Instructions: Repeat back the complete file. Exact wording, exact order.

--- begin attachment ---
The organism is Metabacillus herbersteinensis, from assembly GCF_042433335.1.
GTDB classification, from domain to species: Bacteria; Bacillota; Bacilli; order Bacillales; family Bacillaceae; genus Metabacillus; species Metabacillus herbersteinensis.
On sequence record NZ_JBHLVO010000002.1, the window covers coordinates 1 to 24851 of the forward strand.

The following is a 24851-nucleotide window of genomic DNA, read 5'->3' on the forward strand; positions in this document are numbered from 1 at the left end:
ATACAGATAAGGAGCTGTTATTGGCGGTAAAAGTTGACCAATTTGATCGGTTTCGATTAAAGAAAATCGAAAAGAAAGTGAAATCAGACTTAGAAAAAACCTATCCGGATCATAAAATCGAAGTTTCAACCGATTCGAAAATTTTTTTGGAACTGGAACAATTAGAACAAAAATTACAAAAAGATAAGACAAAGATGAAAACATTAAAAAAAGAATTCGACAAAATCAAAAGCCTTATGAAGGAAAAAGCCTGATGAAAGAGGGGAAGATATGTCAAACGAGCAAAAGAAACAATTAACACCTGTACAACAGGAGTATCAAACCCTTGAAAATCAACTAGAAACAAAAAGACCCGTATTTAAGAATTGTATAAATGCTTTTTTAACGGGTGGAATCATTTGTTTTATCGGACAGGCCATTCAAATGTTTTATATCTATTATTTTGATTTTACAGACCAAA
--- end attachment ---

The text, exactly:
The organism is Metabacillus herbersteinensis, from assembly GCF_042433335.1.
GTDB classification, from domain to species: Bacteria; Bacillota; Bacilli; order Bacillales; family Bacillaceae; genus Metabacillus; species Metabacillus herbersteinensis.
On sequence record NZ_JBHLVO010000002.1, the window covers coordinates 1 to 24851 of the forward strand.

The following is a 24851-nucleotide window of genomic DNA, read 5'->3' on the forward strand; positions in this document are numbered from 1 at the left end:
ATACAGATAAGGAGCTGTTATTGGCGGTAAAAGTTGACCAATTTGATCGGTTTCGATTAAAGAAAATCGAAAAGAAAGTGAAATCAGACTTAGAAAAAACCTATCCGGATCATAAAATCGAAGTTTCAACCGATTCGAAAATTTTTTTGGAACTGGAACAATTAGAACAAAAATTACAAAAAGATAAGACAAAGATGAAAACATTAAAAAAAGAATTCGACAAAATCAAAAGCCTTATGAAGGAAAAAGCCTGATGAAAGAGGGGAAGATATGTCAAACGAGCAAAAGAAACAATTAACACCTGTACAACAGGAGTATCAAACCCTTGAAAATCAACTAGAAACAAAAAGACCCGTATTTAAGAATTGTATAAATGCTTTTTTAACGGGTGGAATCATTTGTTTTATCGGACAGGCCATTCAAATGTTTTATATCTATTATTTTGATTTTACAGACCAAA